The pop culture event of the week was probably that the Golden Globes were awarded. Since I was one of the new batch of voters recruited to participate this year, I considered staying up to watch… but sleep won out, in the end. It turns out being able to vote on awards doesn’t necessarily give you much more insight into the winners (and makes it very strange to listen to people theorize about the potential motivations of the voting body as a whole, on podcasts such as The Big Picture). Overall I don’t think it’s a bad list of winners, though, if a little on the bland/safe side. On the other hand, two of the movies I would have put at the top of my best-of list for the year were nowhere to be seen.
I hope I get to participate again next year, if only because it made it possible for me to watch (and thus follow the conversation about) the various prestigious end-of-year pictures when they came out instead of months after. The Banshees of Inishirin doesn’t get released until next week here, The Fabelmans not until the week after that, Aftersun (which is such a gem) is not out until late February, and without the Globes screener I would have had to wait until March (March!) to finally see Tár. It was kinda nice, watching David Ehrlich’s traditional (and traditionally fantastic) end-of-year montage, to have seen the majority of titles for a change. I did make the mistake of showing it to my partner as well, which is how I ended up watching the first twenty minutes or so of Jackass Forever, after having successfully dodged that franchise for years.
On to the recap!
Books: Finished The Golden Enclaves, by Naomi Novik. You could call the ending cynical, but when you make your magic system an allegory for all the ills of capitalism, a neat solution would likely have felt pat.
Movies: watched The Pale Blue Eye (review tk, sometime this week on schokkendnieuws.nl) and, with that David Ehrlich montage giving me the final push after having it on my to-watch list for a while, Descendant. Both on Netflix, a service I had been considering cancelling because I wasn’t using it much, but which bought itself some time now. I was quite impressed with the latter, which takes a very specific story but brings out much more general themes about history and legacy and the various ways injustice gets perpetuated. Documentaries are one of my blind spots, and I still want to catch up with the other two big documentaries of the year, All the Beauty and the Bloodshed (which comes out in cinemas this week) and All That Breathes (which I missed, but will hopefully be streamable somewhere soon).
Television: I finished Fleishman is in Trouble, and the last two episodes devastated me in a way I wouldn’t have predicted. In the end, of course, it isn’t really about marriage or relationships, but more – in the words of Libby – about the fact that “you are, right now, as young as you will ever be again.” So now I’m less certain that I’ll manage to avoid the whole mid-life crisis thing…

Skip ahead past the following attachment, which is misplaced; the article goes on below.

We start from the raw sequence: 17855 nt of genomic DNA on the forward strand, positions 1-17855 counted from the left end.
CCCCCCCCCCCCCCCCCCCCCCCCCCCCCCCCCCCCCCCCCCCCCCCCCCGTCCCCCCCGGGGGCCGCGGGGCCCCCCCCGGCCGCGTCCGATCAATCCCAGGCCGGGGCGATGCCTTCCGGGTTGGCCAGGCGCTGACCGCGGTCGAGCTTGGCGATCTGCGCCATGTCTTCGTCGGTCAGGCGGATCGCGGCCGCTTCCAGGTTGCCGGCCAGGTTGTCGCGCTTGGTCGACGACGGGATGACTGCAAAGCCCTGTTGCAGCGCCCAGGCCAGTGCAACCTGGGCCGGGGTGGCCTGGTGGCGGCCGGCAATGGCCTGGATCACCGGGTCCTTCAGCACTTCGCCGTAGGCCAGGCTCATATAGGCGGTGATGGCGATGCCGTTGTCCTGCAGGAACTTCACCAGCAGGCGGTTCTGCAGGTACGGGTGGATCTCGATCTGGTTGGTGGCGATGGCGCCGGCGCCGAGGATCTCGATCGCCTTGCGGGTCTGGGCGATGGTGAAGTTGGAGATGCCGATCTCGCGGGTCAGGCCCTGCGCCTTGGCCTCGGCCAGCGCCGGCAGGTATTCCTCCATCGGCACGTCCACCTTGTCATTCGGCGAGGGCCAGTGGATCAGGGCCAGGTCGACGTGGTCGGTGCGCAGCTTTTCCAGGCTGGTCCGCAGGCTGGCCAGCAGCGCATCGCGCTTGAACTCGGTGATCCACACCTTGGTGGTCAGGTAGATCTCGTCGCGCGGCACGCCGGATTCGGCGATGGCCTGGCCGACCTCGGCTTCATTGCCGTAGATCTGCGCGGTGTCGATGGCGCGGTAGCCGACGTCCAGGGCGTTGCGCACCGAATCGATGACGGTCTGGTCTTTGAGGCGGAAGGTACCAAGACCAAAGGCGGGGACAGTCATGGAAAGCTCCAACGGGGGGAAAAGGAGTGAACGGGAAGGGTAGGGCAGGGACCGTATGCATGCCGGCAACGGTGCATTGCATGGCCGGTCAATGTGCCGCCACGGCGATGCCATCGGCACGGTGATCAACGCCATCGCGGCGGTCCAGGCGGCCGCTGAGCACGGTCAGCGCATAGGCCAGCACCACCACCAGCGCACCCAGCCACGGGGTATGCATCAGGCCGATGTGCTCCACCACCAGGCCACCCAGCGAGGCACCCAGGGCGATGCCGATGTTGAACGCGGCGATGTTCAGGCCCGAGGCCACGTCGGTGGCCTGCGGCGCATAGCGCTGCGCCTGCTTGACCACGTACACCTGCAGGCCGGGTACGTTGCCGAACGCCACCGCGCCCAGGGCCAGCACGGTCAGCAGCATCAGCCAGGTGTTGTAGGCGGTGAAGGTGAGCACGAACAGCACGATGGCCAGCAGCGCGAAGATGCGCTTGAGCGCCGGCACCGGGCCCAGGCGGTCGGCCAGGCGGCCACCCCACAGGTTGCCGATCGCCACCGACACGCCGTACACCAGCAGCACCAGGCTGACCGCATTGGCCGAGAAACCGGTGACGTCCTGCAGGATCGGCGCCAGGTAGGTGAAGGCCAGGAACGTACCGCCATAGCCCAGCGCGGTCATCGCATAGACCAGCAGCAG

Events: I took advantage of the fact that I now occasionally work in Amsterdam and went to Basje Boer’s talk about Vertigo and the male gaze. Which drew my attention to the fact that the perspective switch in Fleishman is a little bit like the one I’ve long admired in Vertigo.
It was an interesting talk, though it confronted me once again with the fact that I don’t know if I experience gender in the most typical way. For instance, I’m not sure I ever fully incorporated the male gaze in the way Basje talked about happening, with women often seeing themselves from the outside. I remember, when I was a teenager, my sister would occasionally cover my eyes and ask me what I was wearing. More often than not I couldn’t remember. Admittedly, back then what I was wearing was probably gray or beige and at least one size too big, since my body and I had a much more contentious relationship at the time than now, but still. The talk also reminded me that I at some point was going to collaborate on a video essay about how Magic Mike XXL is not only a superior sequel, but a stone-cold masterpiece – maybe the release of the third movie will provide the necessary impetus to finally make that happen?
And now, the plans:
Books: I bought Basje’s book Pose, which is probably a good way to explore those gender thoughts further.
Movies: I’m going to try to actually make it out to the cinema again for De Acht Bergen / Le Otto Montagne, recommended by one of my new colleagues. The MUBI watchlist also keeps beckoning. Dutch MUBI is now streaming Paterson – I love that movie so much I own it on DVD, but I might just take the excuse to re-watch it anyway. And I’m going to the opening of the Kieslowski-programme in Eye this Wednesday, which includes a screening of La Double Vie de Veronique (which I’ve seen only once, over a decade ago.)
Television: The second season of Reservation Dogs just got added to Dutch Disney+. I thought the first season was fantastic, especially the episodes (“Come and Get Your Love”, “Hunting”) which focus on a single character. When people call modern television “cinematic”, they’re often talking about shows which are either pseudo-literary “high” art or which have epic action set pieces. The direction on this show is less flashy, but so precise and self-assured, beautiful without taking away from the humor. It expands the idea of what the medium can do just as much as shows with multiple times the budget and/or prestige. Can’t wait to dive into the second season.